Do Air and Water Mix?
It has been known for a very long time that aerating water is a generally good thing to do. If you have a fish tank or garden pond you’ll know that a pump or ceramic diffuser to produce fine bubbles, or a fountain to shake up the water surface, are necessary to maintain aquatic life. And since we came from the fishes, what’s good for them is generally alright for us too.
Take the jacuzzi or the whirlpool bath – they turn an ordinary soak in the tub into a memorable and invigorating spa-type experience.
In some parts of the country, there can be sulphur content in the water supply. It’s corrosive and smelly. In order to avoid the use of chlorine, which is scarcely any better for you, you can pump water into a non-pressurised tank and agitate it. This vents out the sulphur compounds. Oxygen exposure oxidises some of them, creating ‘atomic sulphur’ that can be filtered out. The same process can be effective in removing any radon present in the water.
The basic idea in all of the above is to maximise the dispersion of oxygen in the water mass by creating the largest possible contact surface area.
One more recent development, spurred on by the desire to improve home economy and make environmental improvements, is the aerated tap or shower head. In these, an ‘aerating restrictor’ mixes air and water so that you experience the same pressure but with a lower water content. This allows you to use less water, saving on your meter; and less hot water, saving on your heating boiler costs.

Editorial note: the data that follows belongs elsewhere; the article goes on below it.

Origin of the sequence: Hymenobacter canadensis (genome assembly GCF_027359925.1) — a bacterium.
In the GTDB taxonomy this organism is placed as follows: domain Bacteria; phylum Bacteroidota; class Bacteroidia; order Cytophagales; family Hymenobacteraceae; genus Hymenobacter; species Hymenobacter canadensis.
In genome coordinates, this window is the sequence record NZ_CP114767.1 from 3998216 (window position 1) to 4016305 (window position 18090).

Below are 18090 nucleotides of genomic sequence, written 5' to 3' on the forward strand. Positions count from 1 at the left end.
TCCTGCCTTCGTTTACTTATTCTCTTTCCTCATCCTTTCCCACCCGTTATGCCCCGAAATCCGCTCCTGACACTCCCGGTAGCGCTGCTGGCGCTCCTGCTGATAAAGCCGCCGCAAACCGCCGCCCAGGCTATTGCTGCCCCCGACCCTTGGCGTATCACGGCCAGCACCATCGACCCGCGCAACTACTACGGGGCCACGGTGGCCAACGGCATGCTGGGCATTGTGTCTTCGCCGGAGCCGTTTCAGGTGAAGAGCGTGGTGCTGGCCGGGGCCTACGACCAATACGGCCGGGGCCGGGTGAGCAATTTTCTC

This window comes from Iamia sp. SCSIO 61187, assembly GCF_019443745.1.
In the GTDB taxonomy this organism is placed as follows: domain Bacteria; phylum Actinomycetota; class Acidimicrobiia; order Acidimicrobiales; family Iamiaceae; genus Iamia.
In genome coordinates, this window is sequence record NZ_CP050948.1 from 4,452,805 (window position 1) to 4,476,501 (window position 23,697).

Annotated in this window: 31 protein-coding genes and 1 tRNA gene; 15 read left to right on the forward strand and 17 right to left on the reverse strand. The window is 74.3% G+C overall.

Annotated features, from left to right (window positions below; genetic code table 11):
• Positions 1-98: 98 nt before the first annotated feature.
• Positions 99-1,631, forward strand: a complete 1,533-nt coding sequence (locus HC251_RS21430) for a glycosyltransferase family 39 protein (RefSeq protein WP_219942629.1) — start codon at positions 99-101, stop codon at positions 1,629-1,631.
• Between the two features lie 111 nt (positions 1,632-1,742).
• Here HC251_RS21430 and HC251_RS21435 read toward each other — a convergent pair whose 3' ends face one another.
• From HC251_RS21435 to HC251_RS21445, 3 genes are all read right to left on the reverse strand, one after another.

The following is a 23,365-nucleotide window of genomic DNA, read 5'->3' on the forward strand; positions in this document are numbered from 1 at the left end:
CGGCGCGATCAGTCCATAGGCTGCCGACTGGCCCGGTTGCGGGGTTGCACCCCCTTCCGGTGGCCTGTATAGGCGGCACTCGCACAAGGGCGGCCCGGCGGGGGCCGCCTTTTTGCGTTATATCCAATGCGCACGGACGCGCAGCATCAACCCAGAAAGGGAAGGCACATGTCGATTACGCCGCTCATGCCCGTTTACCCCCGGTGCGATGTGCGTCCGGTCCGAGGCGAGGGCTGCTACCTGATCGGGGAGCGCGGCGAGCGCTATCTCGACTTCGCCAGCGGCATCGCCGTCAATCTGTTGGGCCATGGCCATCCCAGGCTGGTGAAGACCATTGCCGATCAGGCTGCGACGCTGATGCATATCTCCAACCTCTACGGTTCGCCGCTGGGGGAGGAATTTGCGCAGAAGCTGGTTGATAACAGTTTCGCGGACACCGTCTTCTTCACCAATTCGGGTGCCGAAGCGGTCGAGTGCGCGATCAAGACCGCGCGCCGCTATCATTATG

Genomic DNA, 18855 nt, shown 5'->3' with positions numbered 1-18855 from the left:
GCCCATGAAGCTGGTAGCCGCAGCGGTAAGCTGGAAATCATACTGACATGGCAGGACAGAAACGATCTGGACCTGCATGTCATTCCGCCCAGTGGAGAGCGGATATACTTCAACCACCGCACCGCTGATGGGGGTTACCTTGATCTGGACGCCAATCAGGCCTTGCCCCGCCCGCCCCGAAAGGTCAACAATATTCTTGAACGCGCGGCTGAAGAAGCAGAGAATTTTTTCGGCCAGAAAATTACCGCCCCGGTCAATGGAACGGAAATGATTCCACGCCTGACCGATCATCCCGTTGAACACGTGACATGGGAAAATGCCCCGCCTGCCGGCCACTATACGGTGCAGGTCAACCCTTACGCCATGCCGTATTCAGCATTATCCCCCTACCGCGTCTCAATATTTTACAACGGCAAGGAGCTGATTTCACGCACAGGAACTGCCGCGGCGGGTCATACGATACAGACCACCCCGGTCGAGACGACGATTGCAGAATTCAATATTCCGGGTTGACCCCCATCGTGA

Don’t get carried away by all the energy-saving claims – in the kitchen with an aerated tap you will tend to wait longer to fill the kettle or pan to the required level and the net effect will be zero – but it is actually in the bathroom or WC that you will make the most savings. You tend to enjoy the same length of showering session or run the basin tap for the same amount of time: the finite amount of water and heating will be less.
In addition, you should notice a more luxurious feel to your water contact. It’s described as a ‘champagne effect’. The tiny bubbles make the flow seem softer and more luxurious. As a side benefit, less water diverts to the side – it tends to run more directly and consistently, and to splash less. Just like the finest hotel bathrooms.
It is possible to buy aerating restrictors that will screw in place on existing (modern) taps in place of their standard flow straightener nozzles. Alternatively at Plumbworld, there are new taps and showers that come with the feature as standard. One such is illustrated here: Grohe’s Eurostyle mixer tap, with what they call their ‘Mousseur’ aerator.
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